Rory Gallagher

Montreux festival - 1975
Lyrics -music by Rory Gallagher, CD: Live! in Europe.

Live! in Europe is an album released by Irish Blues guitarist Rory Gallagher in 1972. As the title suggests, it is a series of live recordings made by Gallagher during his European tour.
Live in Europe is considered by many critics to be a landmark live recording, as it carefully blends the musicians with the crowd to create a gig-like atmosphere so craved by those who enjoy or produce live albums. Gallagher always insisted that his studio albums failed to capture the raw energy of his live acts and as a result released a number of live albums, many of which contain what are considered the "definitive versions" of some of his better known songs. Bob Dylan requested to record the song I Could've Had Religion that features on this album with Gallagher, but this recording never happened.
Live In Europe broke into the Top 10 of the UK albums chart, consolidating the success of his first two studio offerings. Rory's high-octane blues-rock was well suited for the stage, a fact to which anyone who saw him in concert or has heard this or other live albums like Irish Tour '74 and Stage Struck can attest. The set kicks off with two rockers, Junior Wells' "Messin' With the Kid" and the original "Laundromat," before Gallagher slows down for "I Could've Had Religion" and Blind Boy Fuller's "Pistol Slapper Blues." The pace quickens for "Going to My Home Town," a showcase for some fierce mandolin playing with enthusiastic audience participation, and the rocking boogie of "In Your Town." "Bullfrog Blues" provides the finale during which the other two thirds of the power trio—bassist Gerry McAvoy and drummer Wilgar Campbell get to solo for the appreciative crowd.
Live In Europe became Rory's first gold album, and his second chart album success in the States.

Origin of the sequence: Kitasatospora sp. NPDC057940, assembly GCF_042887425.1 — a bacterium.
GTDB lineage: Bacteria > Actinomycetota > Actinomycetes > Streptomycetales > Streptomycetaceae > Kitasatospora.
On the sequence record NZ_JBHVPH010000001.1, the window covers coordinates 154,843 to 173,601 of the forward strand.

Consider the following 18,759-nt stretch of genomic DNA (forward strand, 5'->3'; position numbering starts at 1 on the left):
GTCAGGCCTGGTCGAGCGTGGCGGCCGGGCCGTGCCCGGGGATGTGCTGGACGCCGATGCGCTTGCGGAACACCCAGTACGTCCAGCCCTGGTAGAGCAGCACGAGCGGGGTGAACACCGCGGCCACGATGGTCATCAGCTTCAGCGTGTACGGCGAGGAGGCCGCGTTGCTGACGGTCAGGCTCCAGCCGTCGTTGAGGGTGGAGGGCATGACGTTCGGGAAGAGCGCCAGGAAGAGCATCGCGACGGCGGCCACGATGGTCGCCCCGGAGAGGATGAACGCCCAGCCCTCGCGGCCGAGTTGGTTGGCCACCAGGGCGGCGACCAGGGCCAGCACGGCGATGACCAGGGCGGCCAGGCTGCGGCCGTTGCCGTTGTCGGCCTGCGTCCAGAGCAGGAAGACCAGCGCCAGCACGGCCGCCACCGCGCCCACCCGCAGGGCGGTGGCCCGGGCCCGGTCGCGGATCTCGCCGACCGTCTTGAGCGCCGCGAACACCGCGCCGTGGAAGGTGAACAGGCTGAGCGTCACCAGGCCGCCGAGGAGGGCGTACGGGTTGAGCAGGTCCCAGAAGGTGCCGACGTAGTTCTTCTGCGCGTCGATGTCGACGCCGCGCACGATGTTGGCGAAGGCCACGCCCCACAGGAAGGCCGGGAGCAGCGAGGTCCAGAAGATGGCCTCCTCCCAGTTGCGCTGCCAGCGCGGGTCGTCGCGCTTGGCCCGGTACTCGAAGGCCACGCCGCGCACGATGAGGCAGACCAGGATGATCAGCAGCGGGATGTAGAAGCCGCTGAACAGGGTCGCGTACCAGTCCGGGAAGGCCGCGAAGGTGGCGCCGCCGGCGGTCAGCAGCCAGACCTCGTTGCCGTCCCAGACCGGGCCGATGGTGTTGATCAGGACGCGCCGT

Tracks seven and eight did not appear on the original release, but have appeared as bonus tracks on almost every edition of the album since.

The Montreux Jazz Festival is the best-known music festival in Switzerland and one of the most prestigious in Europe; it is held annually in early July in Montreux on the shores of Lake Geneva. It is the second largest annual music festival in the world after Canada's Montreal International Jazz Festival.
The Montreux Jazz Festival was founded in 1967 by Claude Nobs, Géo Voumard and René Langel[1] with considerable help from Ahmet Ertegün and Nesuhi Ertegün of Atlantic Records. The festival was first held at Montreux Casino. It lasted for three days and featured almost exclusively jazz artists. The highlights of this era were Keith Jarrett, Jack DeJohnette, Bill Evans, Soft Machine, Weather Report, Nina Simone, Jan Garbarek, and Ella Fitzgerald.

Originally a pure jazz festival, it opened up in the 1970s and today presents artists of nearly every imaginable music style. Jazz remains an important part of the festival. Today's festival lasts about two weeks and attracts an audience of more than 200,000 people.

From Wikipedia, the free encyclopedia

Rory Gallagher born William Rory Gallagher (2 March 1948  – 14 June 1995) was an Irish blues-rock multi-instrumentalist, songwriter, and bandleader. Born in Ballyshannon, County Donegal, Ireland,[3] and raised in Cork, Gallagher recorded solo albums throughout the 1970s and 1980s, after forming the band Taste during the late 1960s. A talented guitarist known for his charismatic performances and dedication to his craft, Gallagher's albums have sold in excess of 30 million copies worldwide.[4][5] Gallagher received a liver transplant in 1995, but died of complications later that year in London, England aged 47.[6]